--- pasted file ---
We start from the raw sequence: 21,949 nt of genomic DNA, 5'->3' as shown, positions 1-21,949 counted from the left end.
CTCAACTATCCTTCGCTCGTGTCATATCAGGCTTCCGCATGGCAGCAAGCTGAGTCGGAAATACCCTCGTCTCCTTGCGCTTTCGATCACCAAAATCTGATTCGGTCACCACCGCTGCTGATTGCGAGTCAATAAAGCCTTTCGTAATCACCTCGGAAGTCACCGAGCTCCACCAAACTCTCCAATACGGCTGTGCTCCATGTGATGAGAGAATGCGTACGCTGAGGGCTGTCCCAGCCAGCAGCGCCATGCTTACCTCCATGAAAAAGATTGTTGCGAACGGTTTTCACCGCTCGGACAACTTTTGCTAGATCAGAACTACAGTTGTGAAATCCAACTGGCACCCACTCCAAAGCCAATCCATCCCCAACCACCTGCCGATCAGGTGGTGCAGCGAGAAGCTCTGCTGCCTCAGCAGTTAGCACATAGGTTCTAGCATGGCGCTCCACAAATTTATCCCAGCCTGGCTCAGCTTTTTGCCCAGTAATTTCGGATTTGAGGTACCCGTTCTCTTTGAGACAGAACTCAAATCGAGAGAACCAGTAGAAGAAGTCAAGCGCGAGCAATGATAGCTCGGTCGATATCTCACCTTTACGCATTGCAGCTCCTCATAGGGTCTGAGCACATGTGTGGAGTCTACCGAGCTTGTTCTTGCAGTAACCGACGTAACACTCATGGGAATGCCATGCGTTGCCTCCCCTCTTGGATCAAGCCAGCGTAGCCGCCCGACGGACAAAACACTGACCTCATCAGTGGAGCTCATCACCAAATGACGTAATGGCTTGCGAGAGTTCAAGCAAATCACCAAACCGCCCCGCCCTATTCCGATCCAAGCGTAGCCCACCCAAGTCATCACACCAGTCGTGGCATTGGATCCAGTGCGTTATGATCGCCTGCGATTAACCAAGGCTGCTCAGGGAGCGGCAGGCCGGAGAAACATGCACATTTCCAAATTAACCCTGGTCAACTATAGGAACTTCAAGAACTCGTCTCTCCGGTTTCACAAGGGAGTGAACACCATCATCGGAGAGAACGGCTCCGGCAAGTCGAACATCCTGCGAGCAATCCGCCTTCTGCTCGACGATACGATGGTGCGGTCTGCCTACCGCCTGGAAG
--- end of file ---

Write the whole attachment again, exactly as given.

We start from the raw sequence: 21,949 nt of genomic DNA, 5'->3' as shown, positions 1-21,949 counted from the left end.
CTCAACTATCCTTCGCTCGTGTCATATCAGGCTTCCGCATGGCAGCAAGCTGAGTCGGAAATACCCTCGTCTCCTTGCGCTTTCGATCACCAAAATCTGATTCGGTCACCACCGCTGCTGATTGCGAGTCAATAAAGCCTTTCGTAATCACCTCGGAAGTCACCGAGCTCCACCAAACTCTCCAATACGGCTGTGCTCCATGTGATGAGAGAATGCGTACGCTGAGGGCTGTCCCAGCCAGCAGCGCCATGCTTACCTCCATGAAAAAGATTGTTGCGAACGGTTTTCACCGCTCGGACAACTTTTGCTAGATCAGAACTACAGTTGTGAAATCCAACTGGCACCCACTCCAAAGCCAATCCATCCCCAACCACCTGCCGATCAGGTGGTGCAGCGAGAAGCTCTGCTGCCTCAGCAGTTAGCACATAGGTTCTAGCATGGCGCTCCACAAATTTATCCCAGCCTGGCTCAGCTTTTTGCCCAGTAATTTCGGATTTGAGGTACCCGTTCTCTTTGAGACAGAACTCAAATCGAGAGAACCAGTAGAAGAAGTCAAGCGCGAGCAATGATAGCTCGGTCGATATCTCACCTTTACGCATTGCAGCTCCTCATAGGGTCTGAGCACATGTGTGGAGTCTACCGAGCTTGTTCTTGCAGTAACCGACGTAACACTCATGGGAATGCCATGCGTTGCCTCCCCTCTTGGATCAAGCCAGCGTAGCCGCCCGACGGACAAAACACTGACCTCATCAGTGGAGCTCATCACCAAATGACGTAATGGCTTGCGAGAGTTCAAGCAAATCACCAAACCGCCCCGCCCTATTCCGATCCAAGCGTAGCCCACCCAAGTCATCACACCAGTCGTGGCATTGGATCCAGTGCGTTATGATCGCCTGCGATTAACCAAGGCTGCTCAGGGAGCGGCAGGCCGGAGAAACATGCACATTTCCAAATTAACCCTGGTCAACTATAGGAACTTCAAGAACTCGTCTCTCCGGTTTCACAAGGGAGTGAACACCATCATCGGAGAGAACGGCTCCGGCAAGTCGAACATCCTGCGAGCAATCCGCCTTCTGCTCGACGATACGATGGTGCGGTCTGCCTACCGCCTGGAAG